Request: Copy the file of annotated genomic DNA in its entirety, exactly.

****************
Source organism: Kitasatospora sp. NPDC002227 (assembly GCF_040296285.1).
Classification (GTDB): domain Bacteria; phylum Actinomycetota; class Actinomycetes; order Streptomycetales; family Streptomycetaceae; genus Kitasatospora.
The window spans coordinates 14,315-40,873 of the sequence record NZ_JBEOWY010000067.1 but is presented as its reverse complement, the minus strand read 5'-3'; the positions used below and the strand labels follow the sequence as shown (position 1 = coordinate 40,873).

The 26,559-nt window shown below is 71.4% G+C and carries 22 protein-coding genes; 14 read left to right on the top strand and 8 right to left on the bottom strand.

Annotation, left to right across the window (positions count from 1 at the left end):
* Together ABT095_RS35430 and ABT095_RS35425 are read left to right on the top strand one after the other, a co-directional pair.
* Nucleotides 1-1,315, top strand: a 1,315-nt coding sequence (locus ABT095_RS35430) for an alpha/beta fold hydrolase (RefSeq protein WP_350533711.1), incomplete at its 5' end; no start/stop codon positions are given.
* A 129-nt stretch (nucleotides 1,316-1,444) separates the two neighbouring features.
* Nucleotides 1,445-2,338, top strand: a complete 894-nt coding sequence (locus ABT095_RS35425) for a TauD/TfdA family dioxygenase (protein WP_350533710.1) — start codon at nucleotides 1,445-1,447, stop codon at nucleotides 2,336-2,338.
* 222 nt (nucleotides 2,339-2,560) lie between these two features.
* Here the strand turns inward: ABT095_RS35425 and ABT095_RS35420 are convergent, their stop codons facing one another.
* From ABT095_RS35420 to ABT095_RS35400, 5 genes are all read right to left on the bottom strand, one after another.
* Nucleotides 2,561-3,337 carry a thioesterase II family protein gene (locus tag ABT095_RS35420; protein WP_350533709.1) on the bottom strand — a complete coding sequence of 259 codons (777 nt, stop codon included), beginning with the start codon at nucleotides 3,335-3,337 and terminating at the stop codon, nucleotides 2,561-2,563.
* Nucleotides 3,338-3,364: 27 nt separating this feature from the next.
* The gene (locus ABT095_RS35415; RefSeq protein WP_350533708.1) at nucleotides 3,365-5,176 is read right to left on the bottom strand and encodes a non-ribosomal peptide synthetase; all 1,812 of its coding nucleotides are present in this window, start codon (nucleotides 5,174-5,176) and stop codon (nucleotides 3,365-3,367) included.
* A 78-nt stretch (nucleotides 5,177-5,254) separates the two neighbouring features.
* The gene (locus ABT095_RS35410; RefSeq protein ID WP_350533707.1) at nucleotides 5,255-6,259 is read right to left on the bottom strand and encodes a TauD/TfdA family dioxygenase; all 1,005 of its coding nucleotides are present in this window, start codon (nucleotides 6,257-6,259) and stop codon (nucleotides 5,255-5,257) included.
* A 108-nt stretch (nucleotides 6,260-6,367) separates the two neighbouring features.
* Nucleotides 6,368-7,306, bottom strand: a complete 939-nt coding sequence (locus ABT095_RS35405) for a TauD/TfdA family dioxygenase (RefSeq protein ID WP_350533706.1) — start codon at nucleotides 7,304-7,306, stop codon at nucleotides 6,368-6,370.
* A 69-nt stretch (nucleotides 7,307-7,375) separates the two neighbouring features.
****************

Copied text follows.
Source organism: Kitasatospora sp. NPDC002227 (assembly GCF_040296285.1).
Classification (GTDB): domain Bacteria; phylum Actinomycetota; class Actinomycetes; order Streptomycetales; family Streptomycetaceae; genus Kitasatospora.
The window spans coordinates 14,315-40,873 of the sequence record NZ_JBEOWY010000067.1 but is presented as its reverse complement, the minus strand read 5'-3'; the positions used below and the strand labels follow the sequence as shown (position 1 = coordinate 40,873).

The 26,559-nt window shown below is 71.4% G+C and carries 22 protein-coding genes; 14 read left to right on the top strand and 8 right to left on the bottom strand.

Annotation, left to right across the window (positions count from 1 at the left end):
* Together ABT095_RS35430 and ABT095_RS35425 are read left to right on the top strand one after the other, a co-directional pair.
* Nucleotides 1-1,315, top strand: a 1,315-nt coding sequence (locus ABT095_RS35430) for an alpha/beta fold hydrolase (RefSeq protein WP_350533711.1), incomplete at its 5' end; no start/stop codon positions are given.
* A 129-nt stretch (nucleotides 1,316-1,444) separates the two neighbouring features.
* Nucleotides 1,445-2,338, top strand: a complete 894-nt coding sequence (locus ABT095_RS35425) for a TauD/TfdA family dioxygenase (protein WP_350533710.1) — start codon at nucleotides 1,445-1,447, stop codon at nucleotides 2,336-2,338.
* 222 nt (nucleotides 2,339-2,560) lie between these two features.
* Here the strand turns inward: ABT095_RS35425 and ABT095_RS35420 are convergent, their stop codons facing one another.
* From ABT095_RS35420 to ABT095_RS35400, 5 genes are all read right to left on the bottom strand, one after another.
* Nucleotides 2,561-3,337 carry a thioesterase II family protein gene (locus tag ABT095_RS35420; protein WP_350533709.1) on the bottom strand — a complete coding sequence of 259 codons (777 nt, stop codon included), beginning with the start codon at nucleotides 3,335-3,337 and terminating at the stop codon, nucleotides 2,561-2,563.
* Nucleotides 3,338-3,364: 27 nt separating this feature from the next.
* The gene (locus ABT095_RS35415; RefSeq protein WP_350533708.1) at nucleotides 3,365-5,176 is read right to left on the bottom strand and encodes a non-ribosomal peptide synthetase; all 1,812 of its coding nucleotides are present in this window, start codon (nucleotides 5,174-5,176) and stop codon (nucleotides 3,365-3,367) included.
* A 78-nt stretch (nucleotides 5,177-5,254) separates the two neighbouring features.
* The gene (locus ABT095_RS35410; RefSeq protein ID WP_350533707.1) at nucleotides 5,255-6,259 is read right to left on the bottom strand and encodes a TauD/TfdA family dioxygenase; all 1,005 of its coding nucleotides are present in this window, start codon (nucleotides 6,257-6,259) and stop codon (nucleotides 5,255-5,257) included.
* A 108-nt stretch (nucleotides 6,260-6,367) separates the two neighbouring features.
* Nucleotides 6,368-7,306, bottom strand: a complete 939-nt coding sequence (locus ABT095_RS35405) for a TauD/TfdA family dioxygenase (RefSeq protein ID WP_350533706.1) — start codon at nucleotides 7,304-7,306, stop codon at nucleotides 6,368-6,370.
* A 69-nt stretch (nucleotides 7,307-7,375) separates the two neighbouring features.